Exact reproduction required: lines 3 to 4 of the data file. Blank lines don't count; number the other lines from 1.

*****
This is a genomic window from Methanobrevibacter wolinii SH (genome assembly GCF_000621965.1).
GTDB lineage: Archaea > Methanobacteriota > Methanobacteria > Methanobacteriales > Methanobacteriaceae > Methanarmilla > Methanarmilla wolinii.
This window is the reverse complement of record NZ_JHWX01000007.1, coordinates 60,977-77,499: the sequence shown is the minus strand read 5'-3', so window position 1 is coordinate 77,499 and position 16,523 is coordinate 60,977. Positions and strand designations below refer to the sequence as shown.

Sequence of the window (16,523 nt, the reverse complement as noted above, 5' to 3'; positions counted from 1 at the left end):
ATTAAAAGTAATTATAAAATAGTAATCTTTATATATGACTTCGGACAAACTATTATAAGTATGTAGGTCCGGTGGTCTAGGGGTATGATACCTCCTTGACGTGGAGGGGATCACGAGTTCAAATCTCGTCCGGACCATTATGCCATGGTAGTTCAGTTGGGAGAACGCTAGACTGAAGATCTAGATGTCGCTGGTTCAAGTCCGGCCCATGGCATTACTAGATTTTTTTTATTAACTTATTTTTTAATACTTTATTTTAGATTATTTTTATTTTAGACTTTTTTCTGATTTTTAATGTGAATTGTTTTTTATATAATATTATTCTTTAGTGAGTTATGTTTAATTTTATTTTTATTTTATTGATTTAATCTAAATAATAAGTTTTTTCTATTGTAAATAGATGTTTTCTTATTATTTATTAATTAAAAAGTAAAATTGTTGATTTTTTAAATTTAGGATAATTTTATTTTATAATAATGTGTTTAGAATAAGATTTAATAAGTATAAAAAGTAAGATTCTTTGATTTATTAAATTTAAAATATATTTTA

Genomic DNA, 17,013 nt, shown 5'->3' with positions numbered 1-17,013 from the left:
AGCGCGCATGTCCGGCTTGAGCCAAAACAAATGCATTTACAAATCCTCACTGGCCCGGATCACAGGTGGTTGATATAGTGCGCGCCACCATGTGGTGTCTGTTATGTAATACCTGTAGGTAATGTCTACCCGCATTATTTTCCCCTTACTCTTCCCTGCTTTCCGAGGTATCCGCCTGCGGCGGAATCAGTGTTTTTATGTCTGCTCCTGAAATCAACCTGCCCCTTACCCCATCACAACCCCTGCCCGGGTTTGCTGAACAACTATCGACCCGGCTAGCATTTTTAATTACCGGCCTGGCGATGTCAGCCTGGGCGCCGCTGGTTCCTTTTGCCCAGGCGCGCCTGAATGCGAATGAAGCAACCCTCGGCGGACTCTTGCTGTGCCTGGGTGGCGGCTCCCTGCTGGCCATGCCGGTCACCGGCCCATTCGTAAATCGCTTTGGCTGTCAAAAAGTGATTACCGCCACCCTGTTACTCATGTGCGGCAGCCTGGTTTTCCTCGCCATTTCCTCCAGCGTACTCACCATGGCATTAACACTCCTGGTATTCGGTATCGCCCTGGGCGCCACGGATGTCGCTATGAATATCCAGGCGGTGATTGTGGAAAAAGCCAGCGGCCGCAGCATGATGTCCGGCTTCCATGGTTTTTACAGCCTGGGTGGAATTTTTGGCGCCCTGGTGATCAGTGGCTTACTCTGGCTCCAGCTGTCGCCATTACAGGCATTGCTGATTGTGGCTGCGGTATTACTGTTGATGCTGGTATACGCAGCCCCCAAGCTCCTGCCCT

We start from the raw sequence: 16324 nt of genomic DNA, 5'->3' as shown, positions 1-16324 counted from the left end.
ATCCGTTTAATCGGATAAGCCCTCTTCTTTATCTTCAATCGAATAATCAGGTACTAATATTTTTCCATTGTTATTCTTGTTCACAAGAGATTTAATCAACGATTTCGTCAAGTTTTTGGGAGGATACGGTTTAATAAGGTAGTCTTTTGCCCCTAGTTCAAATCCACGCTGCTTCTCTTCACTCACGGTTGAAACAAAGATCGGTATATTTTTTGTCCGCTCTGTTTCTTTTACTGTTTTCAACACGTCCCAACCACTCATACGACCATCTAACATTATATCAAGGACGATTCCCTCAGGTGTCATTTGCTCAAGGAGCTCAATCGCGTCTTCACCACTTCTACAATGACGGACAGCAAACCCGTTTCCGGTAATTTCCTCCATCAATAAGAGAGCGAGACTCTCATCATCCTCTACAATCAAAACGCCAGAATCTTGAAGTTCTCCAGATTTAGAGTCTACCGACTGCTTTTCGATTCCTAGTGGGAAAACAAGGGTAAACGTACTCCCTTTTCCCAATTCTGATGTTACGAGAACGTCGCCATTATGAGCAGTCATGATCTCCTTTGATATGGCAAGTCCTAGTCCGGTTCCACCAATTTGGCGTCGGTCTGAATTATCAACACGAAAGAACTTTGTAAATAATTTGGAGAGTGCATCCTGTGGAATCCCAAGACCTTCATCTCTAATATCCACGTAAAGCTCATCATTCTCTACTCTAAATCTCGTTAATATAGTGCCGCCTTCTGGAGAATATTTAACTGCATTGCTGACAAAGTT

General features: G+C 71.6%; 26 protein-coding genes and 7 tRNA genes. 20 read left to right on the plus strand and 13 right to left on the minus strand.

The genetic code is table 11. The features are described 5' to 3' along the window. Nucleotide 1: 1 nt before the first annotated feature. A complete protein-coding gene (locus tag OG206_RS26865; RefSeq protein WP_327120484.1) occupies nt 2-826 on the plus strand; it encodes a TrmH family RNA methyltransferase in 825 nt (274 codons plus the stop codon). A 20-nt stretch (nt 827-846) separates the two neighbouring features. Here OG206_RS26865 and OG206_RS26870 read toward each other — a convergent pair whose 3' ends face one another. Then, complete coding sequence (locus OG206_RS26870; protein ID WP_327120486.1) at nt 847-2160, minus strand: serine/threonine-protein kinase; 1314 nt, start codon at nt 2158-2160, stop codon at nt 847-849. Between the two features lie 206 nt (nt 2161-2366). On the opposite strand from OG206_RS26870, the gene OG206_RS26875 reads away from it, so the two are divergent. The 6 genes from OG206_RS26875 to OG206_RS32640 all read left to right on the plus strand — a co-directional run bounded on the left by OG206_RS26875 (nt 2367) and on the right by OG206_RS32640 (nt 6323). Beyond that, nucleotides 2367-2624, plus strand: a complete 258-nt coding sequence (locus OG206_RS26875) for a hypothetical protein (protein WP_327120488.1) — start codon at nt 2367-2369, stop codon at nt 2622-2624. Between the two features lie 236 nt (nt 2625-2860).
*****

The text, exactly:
This window is the reverse complement of record NZ_JHWX01000007.1, coordinates 60,977-77,499: the sequence shown is the minus strand read 5'-3', so window position 1 is coordinate 77,499 and position 16,523 is coordinate 60,977. Positions and strand designations below refer to the sequence as shown.

Sequence of the window (16,523 nt, the reverse complement as noted above, 5' to 3'; positions counted from 1 at the left end):